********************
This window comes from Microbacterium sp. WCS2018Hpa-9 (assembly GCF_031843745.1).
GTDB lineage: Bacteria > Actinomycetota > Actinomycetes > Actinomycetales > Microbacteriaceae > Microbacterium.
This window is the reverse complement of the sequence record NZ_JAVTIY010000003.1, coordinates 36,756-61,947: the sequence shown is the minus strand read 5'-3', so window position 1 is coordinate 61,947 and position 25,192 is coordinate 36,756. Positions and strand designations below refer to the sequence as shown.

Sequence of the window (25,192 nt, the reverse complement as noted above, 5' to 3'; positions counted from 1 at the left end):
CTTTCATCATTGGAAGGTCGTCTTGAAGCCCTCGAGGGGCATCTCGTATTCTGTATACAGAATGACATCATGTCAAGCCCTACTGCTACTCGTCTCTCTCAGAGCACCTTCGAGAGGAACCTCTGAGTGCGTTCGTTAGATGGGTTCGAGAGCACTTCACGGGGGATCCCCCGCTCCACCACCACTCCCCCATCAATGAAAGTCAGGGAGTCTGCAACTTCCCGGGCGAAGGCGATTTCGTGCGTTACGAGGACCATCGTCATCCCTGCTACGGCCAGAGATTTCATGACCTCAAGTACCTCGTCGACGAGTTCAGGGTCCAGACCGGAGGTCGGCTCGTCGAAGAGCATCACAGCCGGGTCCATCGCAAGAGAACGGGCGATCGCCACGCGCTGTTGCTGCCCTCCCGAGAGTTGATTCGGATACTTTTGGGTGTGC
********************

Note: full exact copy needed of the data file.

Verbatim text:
This window comes from Microbacterium sp. WCS2018Hpa-9 (assembly GCF_031843745.1).
GTDB lineage: Bacteria > Actinomycetota > Actinomycetes > Actinomycetales > Microbacteriaceae > Microbacterium.
This window is the reverse complement of the sequence record NZ_JAVTIY010000003.1, coordinates 36,756-61,947: the sequence shown is the minus strand read 5'-3', so window position 1 is coordinate 61,947 and position 25,192 is coordinate 36,756. Positions and strand designations below refer to the sequence as shown.

Sequence of the window (25,192 nt, the reverse complement as noted above, 5' to 3'; positions counted from 1 at the left end):
CTTTCATCATTGGAAGGTCGTCTTGAAGCCCTCGAGGGGCATCTCGTATTCTGTATACAGAATGACATCATGTCAAGCCCTACTGCTACTCGTCTCTCTCAGAGCACCTTCGAGAGGAACCTCTGAGTGCGTTCGTTAGATGGGTTCGAGAGCACTTCACGGGGGATCCCCCGCTCCACCACCACTCCCCCATCAATGAAAGTCAGGGAGTCTGCAACTTCCCGGGCGAAGGCGATTTCGTGCGTTACGAGGACCATCGTCATCCCTGCTACGGCCAGAGATTTCATGACCTCAAGTACCTCGTCGACGAGTTCAGGGTCCAGACCGGAGGTCGGCTCGTCGAAGAGCATCACAGCCGGGTCCATCGCAAGAGAACGGGCGATCGCCACGCGCTGTTGCTGCCCTCCCGAGAGTTGATTCGGATACTTTTGGGTGTGC